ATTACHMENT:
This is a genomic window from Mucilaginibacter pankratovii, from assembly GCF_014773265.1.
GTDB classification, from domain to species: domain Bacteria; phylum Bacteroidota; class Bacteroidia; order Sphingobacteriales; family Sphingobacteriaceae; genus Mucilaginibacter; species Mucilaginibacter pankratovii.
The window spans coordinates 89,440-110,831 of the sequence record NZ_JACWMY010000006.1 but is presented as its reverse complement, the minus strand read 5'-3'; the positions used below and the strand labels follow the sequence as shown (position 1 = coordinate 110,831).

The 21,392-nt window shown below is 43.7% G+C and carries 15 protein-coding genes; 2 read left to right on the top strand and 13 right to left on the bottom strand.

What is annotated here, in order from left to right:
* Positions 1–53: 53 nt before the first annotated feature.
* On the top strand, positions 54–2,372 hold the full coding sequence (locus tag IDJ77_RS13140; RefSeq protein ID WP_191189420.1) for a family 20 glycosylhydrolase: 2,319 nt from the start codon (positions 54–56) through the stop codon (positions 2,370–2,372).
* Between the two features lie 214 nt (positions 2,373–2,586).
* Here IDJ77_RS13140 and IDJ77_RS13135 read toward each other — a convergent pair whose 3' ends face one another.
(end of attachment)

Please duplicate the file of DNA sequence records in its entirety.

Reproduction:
This is a genomic window from Mucilaginibacter pankratovii, from assembly GCF_014773265.1.
GTDB classification, from domain to species: domain Bacteria; phylum Bacteroidota; class Bacteroidia; order Sphingobacteriales; family Sphingobacteriaceae; genus Mucilaginibacter; species Mucilaginibacter pankratovii.
The window spans coordinates 89,440-110,831 of the sequence record NZ_JACWMY010000006.1 but is presented as its reverse complement, the minus strand read 5'-3'; the positions used below and the strand labels follow the sequence as shown (position 1 = coordinate 110,831).

The 21,392-nt window shown below is 43.7% G+C and carries 15 protein-coding genes; 2 read left to right on the top strand and 13 right to left on the bottom strand.

What is annotated here, in order from left to right:
* Positions 1–53: 53 nt before the first annotated feature.
* On the top strand, positions 54–2,372 hold the full coding sequence (locus tag IDJ77_RS13140; RefSeq protein ID WP_191189420.1) for a family 20 glycosylhydrolase: 2,319 nt from the start codon (positions 54–56) through the stop codon (positions 2,370–2,372).
* Between the two features lie 214 nt (positions 2,373–2,586).
* Here IDJ77_RS13140 and IDJ77_RS13135 read toward each other — a convergent pair whose 3' ends face one another.